It wasn’t until he took a helicopter ride over Grand Forks, N.D., that Superintendent Mark Sanford realized how much work was ahead to rebuild his school system and a city ravaged by the overflowing of the Red River.
That flood, in April of 1997, scattered the 9,900 students in the Grand Forks district to 24 other states to finish the school year. Sixteen of the 18 schools in the city were destroyed or severely damaged. The remainder of that school year was lost.
But there was little time to get discouraged, Mr. Sanford recalled last week, as educators across the nation took in students displaced by Hurricane Katrina and the subsequent flooding of large portions of the New Orleans area. The disaster brought back memories for the superintendent.
As part of the cleanup, he said, district officials paddled boats to abandoned buildings to salvage records and equipment. Contractors were hired to tackle the mold, humidity, and rot that made the buildings uninhabitable. The local public school foundation sent volunteers to coordinate donations. And administrators began debating—with the slate wiped clean—how to restructure schools and academic programs to better serve students.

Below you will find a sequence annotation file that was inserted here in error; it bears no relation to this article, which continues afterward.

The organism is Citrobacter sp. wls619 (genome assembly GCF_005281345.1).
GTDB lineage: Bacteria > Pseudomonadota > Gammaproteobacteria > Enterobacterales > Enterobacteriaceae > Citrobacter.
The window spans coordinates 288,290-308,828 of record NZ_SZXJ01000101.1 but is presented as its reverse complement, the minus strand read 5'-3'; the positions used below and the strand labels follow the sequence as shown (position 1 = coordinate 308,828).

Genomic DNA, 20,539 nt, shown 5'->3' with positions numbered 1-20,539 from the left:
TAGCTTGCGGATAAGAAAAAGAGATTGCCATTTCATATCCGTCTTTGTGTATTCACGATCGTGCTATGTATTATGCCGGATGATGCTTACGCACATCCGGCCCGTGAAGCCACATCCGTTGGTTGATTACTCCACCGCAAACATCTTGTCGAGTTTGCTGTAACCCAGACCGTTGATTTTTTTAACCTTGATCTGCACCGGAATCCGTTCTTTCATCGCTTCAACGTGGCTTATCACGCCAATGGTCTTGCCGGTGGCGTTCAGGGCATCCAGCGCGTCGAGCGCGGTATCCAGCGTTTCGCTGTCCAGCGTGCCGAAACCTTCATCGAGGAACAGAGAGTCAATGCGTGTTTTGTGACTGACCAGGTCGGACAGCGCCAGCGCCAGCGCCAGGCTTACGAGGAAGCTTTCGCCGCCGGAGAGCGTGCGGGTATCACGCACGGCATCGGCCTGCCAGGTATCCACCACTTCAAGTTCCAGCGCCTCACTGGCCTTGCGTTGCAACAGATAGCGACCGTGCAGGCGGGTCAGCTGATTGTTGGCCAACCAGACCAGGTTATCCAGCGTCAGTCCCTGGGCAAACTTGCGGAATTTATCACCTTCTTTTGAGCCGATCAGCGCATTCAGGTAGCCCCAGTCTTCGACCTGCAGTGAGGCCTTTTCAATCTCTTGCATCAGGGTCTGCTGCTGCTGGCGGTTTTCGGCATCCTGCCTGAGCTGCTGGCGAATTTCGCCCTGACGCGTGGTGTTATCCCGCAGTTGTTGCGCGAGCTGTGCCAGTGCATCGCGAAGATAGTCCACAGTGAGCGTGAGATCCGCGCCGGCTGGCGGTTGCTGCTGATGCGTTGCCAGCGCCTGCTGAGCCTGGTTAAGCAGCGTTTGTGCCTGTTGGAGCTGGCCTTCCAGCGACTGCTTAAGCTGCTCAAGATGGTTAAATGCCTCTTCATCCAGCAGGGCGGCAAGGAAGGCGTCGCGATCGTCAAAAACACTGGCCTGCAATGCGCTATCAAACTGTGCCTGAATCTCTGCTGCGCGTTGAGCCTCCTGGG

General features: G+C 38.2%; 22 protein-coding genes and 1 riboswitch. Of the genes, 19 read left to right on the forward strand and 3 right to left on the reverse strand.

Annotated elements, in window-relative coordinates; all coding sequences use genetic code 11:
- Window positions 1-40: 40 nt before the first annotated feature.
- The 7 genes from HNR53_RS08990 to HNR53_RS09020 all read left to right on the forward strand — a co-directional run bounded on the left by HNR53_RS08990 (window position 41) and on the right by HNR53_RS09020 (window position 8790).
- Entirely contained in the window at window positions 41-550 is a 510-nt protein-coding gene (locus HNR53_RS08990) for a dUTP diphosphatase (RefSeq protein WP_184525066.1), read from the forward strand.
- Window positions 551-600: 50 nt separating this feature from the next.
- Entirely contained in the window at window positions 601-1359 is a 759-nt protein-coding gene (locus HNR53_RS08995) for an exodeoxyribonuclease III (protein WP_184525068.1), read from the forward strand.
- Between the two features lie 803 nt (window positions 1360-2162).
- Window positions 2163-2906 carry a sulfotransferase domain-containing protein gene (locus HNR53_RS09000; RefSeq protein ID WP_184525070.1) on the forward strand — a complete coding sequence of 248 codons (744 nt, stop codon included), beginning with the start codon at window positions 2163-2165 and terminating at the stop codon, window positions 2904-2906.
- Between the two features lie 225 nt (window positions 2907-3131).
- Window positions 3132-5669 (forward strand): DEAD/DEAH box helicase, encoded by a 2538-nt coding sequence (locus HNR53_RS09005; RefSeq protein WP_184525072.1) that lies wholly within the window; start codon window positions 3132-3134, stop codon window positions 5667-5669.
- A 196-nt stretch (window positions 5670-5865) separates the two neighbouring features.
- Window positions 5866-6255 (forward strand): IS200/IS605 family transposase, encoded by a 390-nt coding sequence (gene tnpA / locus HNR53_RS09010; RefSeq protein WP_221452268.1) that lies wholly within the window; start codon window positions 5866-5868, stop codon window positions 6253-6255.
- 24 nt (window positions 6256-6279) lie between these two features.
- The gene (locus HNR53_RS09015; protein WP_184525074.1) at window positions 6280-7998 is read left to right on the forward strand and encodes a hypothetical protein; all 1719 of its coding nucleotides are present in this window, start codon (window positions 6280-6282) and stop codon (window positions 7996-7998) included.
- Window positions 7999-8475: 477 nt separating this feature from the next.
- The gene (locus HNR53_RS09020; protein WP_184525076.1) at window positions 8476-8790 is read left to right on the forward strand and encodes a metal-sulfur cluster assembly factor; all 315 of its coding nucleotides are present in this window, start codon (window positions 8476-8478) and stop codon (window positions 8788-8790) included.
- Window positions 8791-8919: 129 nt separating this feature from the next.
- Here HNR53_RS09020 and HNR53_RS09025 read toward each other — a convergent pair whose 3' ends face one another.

“It certainly was total devastation,” said Mr. Sanford, who is still the superintendent. “Everybody goes through the moments when you have a lot of questions about whether you can rebuild, but then almost it’s inevitable to say, ‘Well, we’ve got to pick up the pieces.’ ”
Within days, Mr. Sanford said, phone calls came in with promises of money, books, supplies, and assistance. Gov. Edward T. Shafer allowed Grand Rapids to end the school year six weeks early, while the legislature passed a relief plan that continued to pay teachers’ salaries and other expenses. Graduation was held on time at a university campus.
By September 1997, nearly all the schools had reopened, with all but a few hundred students, however, returning to classes in rented church basements and portable classrooms.
Students were back in permanent facilities—with new grade configurations—within a year. By 2000, the last of five new schools opened, and the district was essentially back to normal. Attendance rebounded, although enrollment is down to 7,500 students.
“Once you’ve evacuated, you feel pretty alone,” Mr. Sanford said. “But then you come back the next day and start getting these phone calls . . . and the cleanup becomes a therapy.”
A version of this article appeared in the September 21, 2005 edition of Education Week